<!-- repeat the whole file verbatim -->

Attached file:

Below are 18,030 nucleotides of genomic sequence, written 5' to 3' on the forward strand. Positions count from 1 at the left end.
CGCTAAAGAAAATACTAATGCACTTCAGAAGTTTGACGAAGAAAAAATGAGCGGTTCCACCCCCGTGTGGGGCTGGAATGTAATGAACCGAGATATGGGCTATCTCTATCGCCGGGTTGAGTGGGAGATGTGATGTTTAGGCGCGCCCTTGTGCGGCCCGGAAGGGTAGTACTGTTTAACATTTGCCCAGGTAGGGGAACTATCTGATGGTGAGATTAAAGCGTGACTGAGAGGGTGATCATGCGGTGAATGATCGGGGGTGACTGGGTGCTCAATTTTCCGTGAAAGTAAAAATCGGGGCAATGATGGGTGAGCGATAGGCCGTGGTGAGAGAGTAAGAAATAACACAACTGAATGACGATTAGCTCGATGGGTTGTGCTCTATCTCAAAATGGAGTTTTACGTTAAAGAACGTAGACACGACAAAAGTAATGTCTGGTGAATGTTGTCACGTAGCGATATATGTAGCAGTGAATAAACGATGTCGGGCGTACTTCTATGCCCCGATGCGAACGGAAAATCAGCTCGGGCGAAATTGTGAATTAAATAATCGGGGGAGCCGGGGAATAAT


Below are 18,030 nucleotides of genomic sequence, written 5' to 3' on the forward strand. Positions count from 1 at the left end.
CGCTAAAGAAAATACTAATGCACTTCAGAAGTTTGACGAAGAAAAAATGAGCGGTTCCACCCCCGTGTGGGGCTGGAATGTAATGAACCGAGATATGGGCTATCTCTATCGCCGGGTTGAGTGGGAGATGTGATGTTTAGGCGCGCCCTTGTGCGGCCCGGAAGGGTAGTACTGTTTAACATTTGCCCAGGTAGGGGAACTATCTGATGGTGAGATTAAAGCGTGACTGAGAGGGTGATCATGCGGTGAATGATCGGGGGTGACTGGGTGCTCAATTTTCCGTGAAAGTAAAAATCGGGGCAATGATGGGTGAGCGATAGGCCGTGGTGAGAGAGTAAGAAATAACACAACTGAATGACGATTAGCTCGATGGGTTGTGCTCTATCTCAAAATGGAGTTTTACGTTAAAGAACGTAGACACGACAAAAGTAATGTCTGGTGAATGTTGTCACGTAGCGATATATGTAGCAGTGAATAAACGATGTCGGGCGTACTTCTATGCCCCGATGCGAACGGAAAATCAGCTCGGGCGAAATTGTGAATTAAATAATCGGGGGAGCCGGGGAATAAT